22 January 2009 Edition
Anglo Irish Bank nationalisation - 'Right move, wrong bank'
BY ROBBIE SMYTH
AS SHARES in Irish banks continue to fall, crisis reigns in the banking sector as the Government begins what will be the first of many nationalisations. Sinn Féin, a supporter of state banking for decades, opposed the Anglo Irish Bank bail-out. Arthur Morgan, told An Phoblacht it was a case of “right move, wrong bank”.
Confusion reigned within the Department of Finance, beginning with a late-night announcement on Thursday, 15 January, of the Anglo Irish nationalisation deal.
More confusion and claims of “catastrophic consequences” from Brian Lenihan came this week as the Government sought to amend their own draft bill. Within hours of publication, the Fianna Fáil/Green Coalition backed off on commitments in the bill that deposit holders with major loans owing would not be allowed reduce their accounts below €20m.
The final bill was only published minutes before the actual debate began. However, the Dáil debate itself was drowned in the roar of falling stock markets not just in Ireland but across the EU and the US that, over the week, have plummeted many banks’ share prices towards the point of no return.
In Britain, new funding and an increased shareholding by the British Government has not been able to save the Royal Bank of Scotland, which in Ireland trades as Ulster Bank. Its shares hit a 20-year low on Monday after it revealed the firm was facing losses of £28bn, rebounding slightly on Tuesday.
AIB hit a 22-year low on Tuesday with shares worth just 30 cent, giving the bank a market capitalisation of only €278m. On Monday, AIB and Bank of Ireland lost 59 per cent and 55 per cent of their value respectively as share prices went into freefall. Irish Life and Permanent shares fell by 41 per cent.
It was against this background that An Phoblacht spoke to Sinn Féin TD and Finance spokesperson Arthur Morgan. Morgan had been originally promised 10 minutes’ speaking time but as Coalition whips sought to railroad the bill through all its stages in a few hours, 10 minutes became five and then was down to three by the time he took the floor.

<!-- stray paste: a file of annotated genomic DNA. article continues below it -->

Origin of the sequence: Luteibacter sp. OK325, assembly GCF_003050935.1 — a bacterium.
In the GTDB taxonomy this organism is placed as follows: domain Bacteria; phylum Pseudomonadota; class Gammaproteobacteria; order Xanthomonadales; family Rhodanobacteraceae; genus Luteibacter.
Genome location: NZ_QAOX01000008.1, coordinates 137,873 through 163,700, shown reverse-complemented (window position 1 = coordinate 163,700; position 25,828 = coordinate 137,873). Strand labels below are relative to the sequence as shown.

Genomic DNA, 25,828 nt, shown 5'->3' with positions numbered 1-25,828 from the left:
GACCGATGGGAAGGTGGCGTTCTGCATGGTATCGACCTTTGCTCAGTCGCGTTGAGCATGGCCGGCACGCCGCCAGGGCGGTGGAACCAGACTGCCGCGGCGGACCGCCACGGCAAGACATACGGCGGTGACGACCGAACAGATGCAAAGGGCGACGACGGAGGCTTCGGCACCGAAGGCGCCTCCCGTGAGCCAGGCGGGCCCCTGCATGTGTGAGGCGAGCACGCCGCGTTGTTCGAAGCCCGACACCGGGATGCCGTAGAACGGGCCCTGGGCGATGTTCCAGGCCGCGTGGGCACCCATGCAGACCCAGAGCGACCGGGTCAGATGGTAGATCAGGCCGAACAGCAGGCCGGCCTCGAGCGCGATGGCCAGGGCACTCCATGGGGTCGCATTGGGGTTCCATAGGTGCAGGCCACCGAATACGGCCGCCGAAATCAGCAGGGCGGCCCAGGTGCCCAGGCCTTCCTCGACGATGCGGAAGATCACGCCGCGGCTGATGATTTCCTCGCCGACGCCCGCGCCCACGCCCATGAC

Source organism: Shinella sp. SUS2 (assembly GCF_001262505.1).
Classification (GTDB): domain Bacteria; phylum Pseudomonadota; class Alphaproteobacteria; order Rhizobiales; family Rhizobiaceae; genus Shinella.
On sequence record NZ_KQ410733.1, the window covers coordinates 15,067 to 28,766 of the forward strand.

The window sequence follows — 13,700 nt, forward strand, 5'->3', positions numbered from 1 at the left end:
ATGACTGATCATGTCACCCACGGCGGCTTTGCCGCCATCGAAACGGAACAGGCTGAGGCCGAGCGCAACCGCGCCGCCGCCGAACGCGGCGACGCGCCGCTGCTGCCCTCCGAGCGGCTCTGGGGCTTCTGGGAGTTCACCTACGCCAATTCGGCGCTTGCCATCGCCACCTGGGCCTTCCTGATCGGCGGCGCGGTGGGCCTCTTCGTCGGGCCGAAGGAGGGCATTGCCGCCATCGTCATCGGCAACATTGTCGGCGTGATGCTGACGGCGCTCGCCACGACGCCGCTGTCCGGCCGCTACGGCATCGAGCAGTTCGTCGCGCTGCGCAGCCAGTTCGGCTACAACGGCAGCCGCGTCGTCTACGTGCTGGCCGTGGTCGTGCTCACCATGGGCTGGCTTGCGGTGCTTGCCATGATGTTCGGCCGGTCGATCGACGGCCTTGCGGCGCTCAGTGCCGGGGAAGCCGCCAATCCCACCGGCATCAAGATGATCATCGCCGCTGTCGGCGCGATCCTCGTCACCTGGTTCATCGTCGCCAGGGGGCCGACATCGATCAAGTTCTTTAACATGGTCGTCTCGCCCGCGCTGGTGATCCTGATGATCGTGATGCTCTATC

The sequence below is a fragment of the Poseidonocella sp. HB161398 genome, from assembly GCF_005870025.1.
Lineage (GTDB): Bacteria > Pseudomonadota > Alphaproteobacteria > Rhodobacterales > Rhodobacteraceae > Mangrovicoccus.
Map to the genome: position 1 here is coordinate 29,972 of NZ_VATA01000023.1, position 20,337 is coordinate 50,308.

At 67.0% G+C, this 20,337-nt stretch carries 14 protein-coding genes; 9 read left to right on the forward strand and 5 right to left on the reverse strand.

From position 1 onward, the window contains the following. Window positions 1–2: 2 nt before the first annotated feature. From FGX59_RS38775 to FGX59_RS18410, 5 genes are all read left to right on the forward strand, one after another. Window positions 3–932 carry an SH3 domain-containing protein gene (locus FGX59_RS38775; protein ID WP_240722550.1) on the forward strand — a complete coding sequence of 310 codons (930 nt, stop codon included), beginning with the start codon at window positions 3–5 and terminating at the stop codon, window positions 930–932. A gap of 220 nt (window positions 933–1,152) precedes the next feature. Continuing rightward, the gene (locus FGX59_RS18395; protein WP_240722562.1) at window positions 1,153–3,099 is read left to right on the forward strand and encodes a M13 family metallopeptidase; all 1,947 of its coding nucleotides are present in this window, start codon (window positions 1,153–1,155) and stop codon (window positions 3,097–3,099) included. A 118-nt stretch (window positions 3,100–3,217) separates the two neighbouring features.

An animated Morgan told An Phoblacht there are still too many unanswered questions surrounding the Anglo Irish bail-out.
“Why,” he asked, “is it that banking institutions were exempt from the 1990 Companies Act and how is it that our ‘world class bankers’ can get away with almost destroying our ‘world class economy’ without ever being noticed by their ‘world class auditors’, Ernst & Young, or the Financial Regulator?”
Morgan believes passionately in the idea of a state-run bank.
Outlining how such a bank would work he said:
“We need a bank that can be a supply of venture capital for Irish-owned firms or run funding for environmental-related businesses, alternative energy, retro fitting, building insulation technologies.
“We need a bank that can offer funds to business start-ups, to families looking for low-cost housing loans. We don’t need a bank that only funds hotels in Mayfair, condos in Ballsbridge or golf courses in Portugal but cannot take a risk on the Irish economy.”
To sum up, it was, Morgan said, a case of “right move, wrong bank”.
‘A hopeless, poisoned institution – Ireland’s Enron’
ARTHUR MORGAN reaffirmed to the Dáil Sinn Féin’s commitment to a state-owned bank but why it was opposing the Anglo Irish Bank nationalisation.
“We support public ownership of a major banking institution but this is not nationalisation in the public interest, it is simply a bail-out for the former patrons of the now defunct Fianna Fáil Galway race tent.